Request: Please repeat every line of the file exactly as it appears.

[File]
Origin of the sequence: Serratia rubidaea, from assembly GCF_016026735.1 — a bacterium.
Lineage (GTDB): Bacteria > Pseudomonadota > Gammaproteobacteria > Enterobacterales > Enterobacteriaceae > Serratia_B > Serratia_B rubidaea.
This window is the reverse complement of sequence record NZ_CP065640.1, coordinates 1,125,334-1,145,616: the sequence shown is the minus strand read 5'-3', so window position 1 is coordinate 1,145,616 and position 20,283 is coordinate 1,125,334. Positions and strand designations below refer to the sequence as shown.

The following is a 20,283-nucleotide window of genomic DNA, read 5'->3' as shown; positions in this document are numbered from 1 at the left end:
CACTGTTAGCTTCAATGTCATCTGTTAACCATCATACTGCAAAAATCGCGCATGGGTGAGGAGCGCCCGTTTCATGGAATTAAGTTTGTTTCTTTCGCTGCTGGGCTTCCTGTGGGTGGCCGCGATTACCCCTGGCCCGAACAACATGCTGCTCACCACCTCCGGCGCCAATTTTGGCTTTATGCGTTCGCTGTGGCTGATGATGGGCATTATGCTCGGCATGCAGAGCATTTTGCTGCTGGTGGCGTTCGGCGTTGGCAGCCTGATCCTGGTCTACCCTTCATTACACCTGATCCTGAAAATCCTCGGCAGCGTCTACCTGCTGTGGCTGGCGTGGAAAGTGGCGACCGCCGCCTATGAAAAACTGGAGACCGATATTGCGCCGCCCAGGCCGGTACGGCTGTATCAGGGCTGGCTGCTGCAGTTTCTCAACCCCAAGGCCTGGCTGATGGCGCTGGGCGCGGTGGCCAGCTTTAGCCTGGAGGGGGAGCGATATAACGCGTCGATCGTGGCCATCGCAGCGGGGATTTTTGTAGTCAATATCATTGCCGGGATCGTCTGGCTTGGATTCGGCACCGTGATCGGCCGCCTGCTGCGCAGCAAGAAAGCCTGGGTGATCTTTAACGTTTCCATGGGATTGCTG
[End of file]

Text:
Origin of the sequence: Serratia rubidaea, from assembly GCF_016026735.1 — a bacterium.
Lineage (GTDB): Bacteria > Pseudomonadota > Gammaproteobacteria > Enterobacterales > Enterobacteriaceae > Serratia_B > Serratia_B rubidaea.
This window is the reverse complement of sequence record NZ_CP065640.1, coordinates 1,125,334-1,145,616: the sequence shown is the minus strand read 5'-3', so window position 1 is coordinate 1,145,616 and position 20,283 is coordinate 1,125,334. Positions and strand designations below refer to the sequence as shown.

The following is a 20,283-nucleotide window of genomic DNA, read 5'->3' as shown; positions in this document are numbered from 1 at the left end:
CACTGTTAGCTTCAATGTCATCTGTTAACCATCATACTGCAAAAATCGCGCATGGGTGAGGAGCGCCCGTTTCATGGAATTAAGTTTGTTTCTTTCGCTGCTGGGCTTCCTGTGGGTGGCCGCGATTACCCCTGGCCCGAACAACATGCTGCTCACCACCTCCGGCGCCAATTTTGGCTTTATGCGTTCGCTGTGGCTGATGATGGGCATTATGCTCGGCATGCAGAGCATTTTGCTGCTGGTGGCGTTCGGCGTTGGCAGCCTGATCCTGGTCTACCCTTCATTACACCTGATCCTGAAAATCCTCGGCAGCGTCTACCTGCTGTGGCTGGCGTGGAAAGTGGCGACCGCCGCCTATGAAAAACTGGAGACCGATATTGCGCCGCCCAGGCCGGTACGGCTGTATCAGGGCTGGCTGCTGCAGTTTCTCAACCCCAAGGCCTGGCTGATGGCGCTGGGCGCGGTGGCCAGCTTTAGCCTGGAGGGGGAGCGATATAACGCGTCGATCGTGGCCATCGCAGCGGGGATTTTTGTAGTCAATATCATTGCCGGGATCGTCTGGCTTGGATTCGGCACCGTGATCGGCCGCCTGCTGCGCAGCAAGAAAGCCTGGGTGATCTTTAACGTTTCCATGGGATTGCTG